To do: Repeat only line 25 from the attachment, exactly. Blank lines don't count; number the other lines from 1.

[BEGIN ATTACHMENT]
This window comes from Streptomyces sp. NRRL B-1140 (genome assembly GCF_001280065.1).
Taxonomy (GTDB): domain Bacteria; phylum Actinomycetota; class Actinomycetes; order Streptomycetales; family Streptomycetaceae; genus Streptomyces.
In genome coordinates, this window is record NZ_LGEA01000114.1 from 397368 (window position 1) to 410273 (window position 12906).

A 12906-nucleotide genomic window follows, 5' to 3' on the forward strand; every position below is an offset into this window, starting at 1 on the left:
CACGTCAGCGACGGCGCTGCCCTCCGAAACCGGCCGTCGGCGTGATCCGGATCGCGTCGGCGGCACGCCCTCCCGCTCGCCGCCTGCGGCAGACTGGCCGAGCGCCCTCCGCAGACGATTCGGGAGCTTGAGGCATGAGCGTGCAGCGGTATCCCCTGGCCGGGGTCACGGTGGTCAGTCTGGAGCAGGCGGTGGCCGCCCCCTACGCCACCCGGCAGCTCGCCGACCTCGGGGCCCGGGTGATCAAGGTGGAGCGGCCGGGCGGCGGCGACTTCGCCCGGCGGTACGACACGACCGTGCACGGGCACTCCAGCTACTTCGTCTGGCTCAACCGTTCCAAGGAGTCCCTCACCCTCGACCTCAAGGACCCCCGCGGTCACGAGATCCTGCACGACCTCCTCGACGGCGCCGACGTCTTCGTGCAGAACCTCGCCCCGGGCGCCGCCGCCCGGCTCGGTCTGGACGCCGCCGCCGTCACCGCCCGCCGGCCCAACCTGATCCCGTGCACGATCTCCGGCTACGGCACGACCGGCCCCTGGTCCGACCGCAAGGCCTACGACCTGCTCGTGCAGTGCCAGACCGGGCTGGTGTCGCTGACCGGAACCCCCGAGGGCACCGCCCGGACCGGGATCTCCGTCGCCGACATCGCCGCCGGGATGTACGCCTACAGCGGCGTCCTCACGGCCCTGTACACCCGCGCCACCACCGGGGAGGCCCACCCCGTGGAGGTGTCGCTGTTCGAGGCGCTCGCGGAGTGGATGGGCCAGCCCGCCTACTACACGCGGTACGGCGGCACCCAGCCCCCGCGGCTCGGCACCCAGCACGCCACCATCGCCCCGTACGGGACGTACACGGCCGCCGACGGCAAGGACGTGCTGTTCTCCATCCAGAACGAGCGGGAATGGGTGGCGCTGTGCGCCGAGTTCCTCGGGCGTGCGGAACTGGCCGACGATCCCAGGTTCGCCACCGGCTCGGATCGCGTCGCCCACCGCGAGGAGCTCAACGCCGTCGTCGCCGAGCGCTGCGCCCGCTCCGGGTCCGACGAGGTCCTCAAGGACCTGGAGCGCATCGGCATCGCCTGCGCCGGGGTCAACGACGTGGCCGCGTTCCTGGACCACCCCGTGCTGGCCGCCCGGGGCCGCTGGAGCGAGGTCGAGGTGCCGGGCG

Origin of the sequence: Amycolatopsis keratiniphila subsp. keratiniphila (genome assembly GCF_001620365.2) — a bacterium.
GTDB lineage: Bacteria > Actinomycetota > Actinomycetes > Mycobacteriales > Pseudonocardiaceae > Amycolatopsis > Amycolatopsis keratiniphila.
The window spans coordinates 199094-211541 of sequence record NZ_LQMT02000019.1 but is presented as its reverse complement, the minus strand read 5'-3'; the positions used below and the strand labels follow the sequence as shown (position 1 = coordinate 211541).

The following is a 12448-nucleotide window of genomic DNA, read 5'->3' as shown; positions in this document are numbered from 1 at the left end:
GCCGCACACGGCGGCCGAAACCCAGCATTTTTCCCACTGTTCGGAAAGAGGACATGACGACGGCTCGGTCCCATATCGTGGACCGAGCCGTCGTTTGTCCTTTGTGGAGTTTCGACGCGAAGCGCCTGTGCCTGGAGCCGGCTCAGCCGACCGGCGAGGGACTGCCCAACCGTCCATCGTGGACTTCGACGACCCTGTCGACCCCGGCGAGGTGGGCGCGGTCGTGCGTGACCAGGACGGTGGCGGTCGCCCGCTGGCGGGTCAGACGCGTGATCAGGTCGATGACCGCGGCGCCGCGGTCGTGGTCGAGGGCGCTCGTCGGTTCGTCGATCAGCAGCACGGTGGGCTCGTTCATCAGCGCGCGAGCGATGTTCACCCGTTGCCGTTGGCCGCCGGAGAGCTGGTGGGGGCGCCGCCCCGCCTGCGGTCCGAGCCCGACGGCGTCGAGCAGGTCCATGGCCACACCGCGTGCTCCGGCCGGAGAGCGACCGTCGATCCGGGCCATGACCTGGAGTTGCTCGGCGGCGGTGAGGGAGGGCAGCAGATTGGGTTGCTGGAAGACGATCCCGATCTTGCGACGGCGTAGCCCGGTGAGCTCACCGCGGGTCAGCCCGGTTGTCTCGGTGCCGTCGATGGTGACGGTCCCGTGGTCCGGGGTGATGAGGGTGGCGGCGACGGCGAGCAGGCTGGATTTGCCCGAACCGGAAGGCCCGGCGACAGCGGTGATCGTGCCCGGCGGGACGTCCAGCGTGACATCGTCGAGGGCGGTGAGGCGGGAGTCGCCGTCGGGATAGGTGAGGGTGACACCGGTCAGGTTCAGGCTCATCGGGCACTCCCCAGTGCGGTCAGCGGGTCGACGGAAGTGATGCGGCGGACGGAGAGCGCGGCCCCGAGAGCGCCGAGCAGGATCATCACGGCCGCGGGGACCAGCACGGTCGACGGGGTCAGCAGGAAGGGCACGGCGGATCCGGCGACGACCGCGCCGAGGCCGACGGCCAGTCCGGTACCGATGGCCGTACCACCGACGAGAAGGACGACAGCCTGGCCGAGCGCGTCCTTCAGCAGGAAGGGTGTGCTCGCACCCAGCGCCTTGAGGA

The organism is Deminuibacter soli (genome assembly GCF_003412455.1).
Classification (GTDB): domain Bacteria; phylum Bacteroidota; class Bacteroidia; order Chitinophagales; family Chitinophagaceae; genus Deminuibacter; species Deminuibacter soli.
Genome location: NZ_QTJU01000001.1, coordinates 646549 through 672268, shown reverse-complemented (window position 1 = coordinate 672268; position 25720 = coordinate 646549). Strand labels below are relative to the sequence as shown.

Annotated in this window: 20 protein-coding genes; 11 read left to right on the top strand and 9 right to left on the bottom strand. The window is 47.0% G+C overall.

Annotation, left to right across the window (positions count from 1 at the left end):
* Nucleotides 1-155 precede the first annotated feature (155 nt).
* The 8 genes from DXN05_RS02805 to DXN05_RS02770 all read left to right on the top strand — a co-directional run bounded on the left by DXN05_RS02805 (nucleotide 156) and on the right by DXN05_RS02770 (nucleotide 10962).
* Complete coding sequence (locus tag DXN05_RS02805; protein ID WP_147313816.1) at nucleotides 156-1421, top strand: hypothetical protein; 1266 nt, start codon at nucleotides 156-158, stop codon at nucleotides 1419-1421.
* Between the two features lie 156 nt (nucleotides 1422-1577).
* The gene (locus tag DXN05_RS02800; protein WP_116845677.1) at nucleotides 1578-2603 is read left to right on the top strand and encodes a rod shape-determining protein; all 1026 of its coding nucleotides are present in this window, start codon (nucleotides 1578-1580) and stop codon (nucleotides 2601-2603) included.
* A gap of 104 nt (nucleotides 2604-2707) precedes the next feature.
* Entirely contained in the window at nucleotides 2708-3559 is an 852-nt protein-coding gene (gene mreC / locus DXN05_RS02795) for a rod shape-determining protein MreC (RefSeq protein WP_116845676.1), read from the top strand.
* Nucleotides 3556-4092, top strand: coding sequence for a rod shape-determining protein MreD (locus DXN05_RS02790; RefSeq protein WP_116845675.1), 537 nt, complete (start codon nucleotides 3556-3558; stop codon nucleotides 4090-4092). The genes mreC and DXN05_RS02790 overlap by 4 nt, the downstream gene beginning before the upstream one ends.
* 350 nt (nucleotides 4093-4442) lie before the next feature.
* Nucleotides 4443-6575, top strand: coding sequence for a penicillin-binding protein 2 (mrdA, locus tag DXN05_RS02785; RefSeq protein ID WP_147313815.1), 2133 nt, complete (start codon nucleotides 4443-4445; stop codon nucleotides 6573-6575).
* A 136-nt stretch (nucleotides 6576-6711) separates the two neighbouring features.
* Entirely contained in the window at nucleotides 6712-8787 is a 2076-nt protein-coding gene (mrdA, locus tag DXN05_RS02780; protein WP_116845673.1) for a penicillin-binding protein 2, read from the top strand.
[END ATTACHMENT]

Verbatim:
* Nucleotides 4443-6575, top strand: coding sequence for a penicillin-binding protein 2 (mrdA, locus tag DXN05_RS02785; RefSeq protein ID WP_147313815.1), 2133 nt, complete (start codon nucleotides 4443-4445; stop codon nucleotides 6573-6575).